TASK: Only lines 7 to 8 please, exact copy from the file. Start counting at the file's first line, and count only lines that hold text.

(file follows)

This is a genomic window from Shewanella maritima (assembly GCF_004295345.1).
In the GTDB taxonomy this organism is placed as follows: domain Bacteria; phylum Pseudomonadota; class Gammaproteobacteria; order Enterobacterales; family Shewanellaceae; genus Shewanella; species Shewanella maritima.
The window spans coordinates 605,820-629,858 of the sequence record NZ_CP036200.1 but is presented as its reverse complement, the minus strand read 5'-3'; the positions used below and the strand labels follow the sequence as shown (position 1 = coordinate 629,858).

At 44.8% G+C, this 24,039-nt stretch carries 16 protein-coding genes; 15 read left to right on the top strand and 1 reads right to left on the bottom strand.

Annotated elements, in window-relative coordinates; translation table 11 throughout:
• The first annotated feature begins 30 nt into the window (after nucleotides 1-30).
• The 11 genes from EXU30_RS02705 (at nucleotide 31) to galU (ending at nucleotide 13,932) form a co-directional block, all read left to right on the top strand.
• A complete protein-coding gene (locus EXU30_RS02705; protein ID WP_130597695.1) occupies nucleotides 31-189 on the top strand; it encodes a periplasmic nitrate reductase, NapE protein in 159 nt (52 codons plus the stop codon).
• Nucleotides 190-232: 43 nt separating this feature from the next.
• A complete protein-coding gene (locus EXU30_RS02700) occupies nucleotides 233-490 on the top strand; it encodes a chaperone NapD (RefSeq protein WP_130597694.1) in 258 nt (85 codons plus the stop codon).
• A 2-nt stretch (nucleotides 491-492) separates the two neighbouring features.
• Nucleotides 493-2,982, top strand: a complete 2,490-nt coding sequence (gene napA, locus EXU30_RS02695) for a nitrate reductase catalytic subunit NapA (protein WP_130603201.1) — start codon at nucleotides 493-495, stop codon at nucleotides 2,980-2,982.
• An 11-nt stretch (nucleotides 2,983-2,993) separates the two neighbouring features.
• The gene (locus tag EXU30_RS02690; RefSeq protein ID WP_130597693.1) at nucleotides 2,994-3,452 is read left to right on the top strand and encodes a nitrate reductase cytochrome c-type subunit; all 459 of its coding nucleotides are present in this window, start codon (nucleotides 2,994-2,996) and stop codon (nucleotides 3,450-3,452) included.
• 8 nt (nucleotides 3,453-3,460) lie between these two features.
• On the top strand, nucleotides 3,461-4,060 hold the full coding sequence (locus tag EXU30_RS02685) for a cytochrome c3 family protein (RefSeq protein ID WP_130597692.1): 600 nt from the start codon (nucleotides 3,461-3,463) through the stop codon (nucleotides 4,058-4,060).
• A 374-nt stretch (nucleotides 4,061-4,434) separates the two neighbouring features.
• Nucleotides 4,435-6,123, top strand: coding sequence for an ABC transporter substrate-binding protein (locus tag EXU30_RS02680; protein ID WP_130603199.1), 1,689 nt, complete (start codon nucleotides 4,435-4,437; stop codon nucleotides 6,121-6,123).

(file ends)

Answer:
• The 11 genes from EXU30_RS02705 (at nucleotide 31) to galU (ending at nucleotide 13,932) form a co-directional block, all read left to right on the top strand.
• A complete protein-coding gene (locus EXU30_RS02705; protein ID WP_130597695.1) occupies nucleotides 31-189 on the top strand; it encodes a periplasmic nitrate reductase, NapE protein in 159 nt (52 codons plus the stop codon).